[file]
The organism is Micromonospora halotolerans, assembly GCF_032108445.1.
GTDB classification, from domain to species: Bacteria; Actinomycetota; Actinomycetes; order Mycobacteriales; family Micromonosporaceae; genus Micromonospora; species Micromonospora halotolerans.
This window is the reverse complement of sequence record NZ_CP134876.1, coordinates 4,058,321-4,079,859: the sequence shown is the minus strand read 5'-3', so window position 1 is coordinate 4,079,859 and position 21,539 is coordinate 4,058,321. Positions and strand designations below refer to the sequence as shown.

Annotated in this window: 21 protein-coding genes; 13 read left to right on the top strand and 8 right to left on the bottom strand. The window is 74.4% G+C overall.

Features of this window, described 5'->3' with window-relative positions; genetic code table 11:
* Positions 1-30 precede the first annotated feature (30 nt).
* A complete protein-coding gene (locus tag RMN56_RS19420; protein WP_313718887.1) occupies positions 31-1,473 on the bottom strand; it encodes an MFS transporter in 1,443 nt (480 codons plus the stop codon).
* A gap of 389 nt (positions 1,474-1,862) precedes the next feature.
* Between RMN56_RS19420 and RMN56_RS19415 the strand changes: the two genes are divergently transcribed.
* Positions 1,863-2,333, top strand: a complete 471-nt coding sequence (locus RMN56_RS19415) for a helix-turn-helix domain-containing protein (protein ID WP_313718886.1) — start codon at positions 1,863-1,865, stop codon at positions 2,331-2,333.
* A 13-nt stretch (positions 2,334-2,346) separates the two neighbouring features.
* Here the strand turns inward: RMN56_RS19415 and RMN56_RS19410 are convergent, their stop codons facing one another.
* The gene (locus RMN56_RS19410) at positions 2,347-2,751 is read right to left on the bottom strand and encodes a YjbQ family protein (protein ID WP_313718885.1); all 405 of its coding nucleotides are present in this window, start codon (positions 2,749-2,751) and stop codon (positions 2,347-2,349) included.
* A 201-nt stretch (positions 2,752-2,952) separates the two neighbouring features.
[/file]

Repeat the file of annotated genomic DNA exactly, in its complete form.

The organism is Micromonospora halotolerans, assembly GCF_032108445.1.
GTDB classification, from domain to species: Bacteria; Actinomycetota; Actinomycetes; order Mycobacteriales; family Micromonosporaceae; genus Micromonospora; species Micromonospora halotolerans.
This window is the reverse complement of sequence record NZ_CP134876.1, coordinates 4,058,321-4,079,859: the sequence shown is the minus strand read 5'-3', so window position 1 is coordinate 4,079,859 and position 21,539 is coordinate 4,058,321. Positions and strand designations below refer to the sequence as shown.

Annotated in this window: 21 protein-coding genes; 13 read left to right on the top strand and 8 right to left on the bottom strand. The window is 74.4% G+C overall.

Features of this window, described 5'->3' with window-relative positions; genetic code table 11:
* Positions 1-30 precede the first annotated feature (30 nt).
* A complete protein-coding gene (locus tag RMN56_RS19420; protein WP_313718887.1) occupies positions 31-1,473 on the bottom strand; it encodes an MFS transporter in 1,443 nt (480 codons plus the stop codon).
* A gap of 389 nt (positions 1,474-1,862) precedes the next feature.
* Between RMN56_RS19420 and RMN56_RS19415 the strand changes: the two genes are divergently transcribed.
* Positions 1,863-2,333, top strand: a complete 471-nt coding sequence (locus RMN56_RS19415) for a helix-turn-helix domain-containing protein (protein ID WP_313718886.1) — start codon at positions 1,863-1,865, stop codon at positions 2,331-2,333.
* A 13-nt stretch (positions 2,334-2,346) separates the two neighbouring features.
* Here the strand turns inward: RMN56_RS19415 and RMN56_RS19410 are convergent, their stop codons facing one another.
* The gene (locus RMN56_RS19410) at positions 2,347-2,751 is read right to left on the bottom strand and encodes a YjbQ family protein (protein ID WP_313718885.1); all 405 of its coding nucleotides are present in this window, start codon (positions 2,749-2,751) and stop codon (positions 2,347-2,349) included.
* A 201-nt stretch (positions 2,752-2,952) separates the two neighbouring features.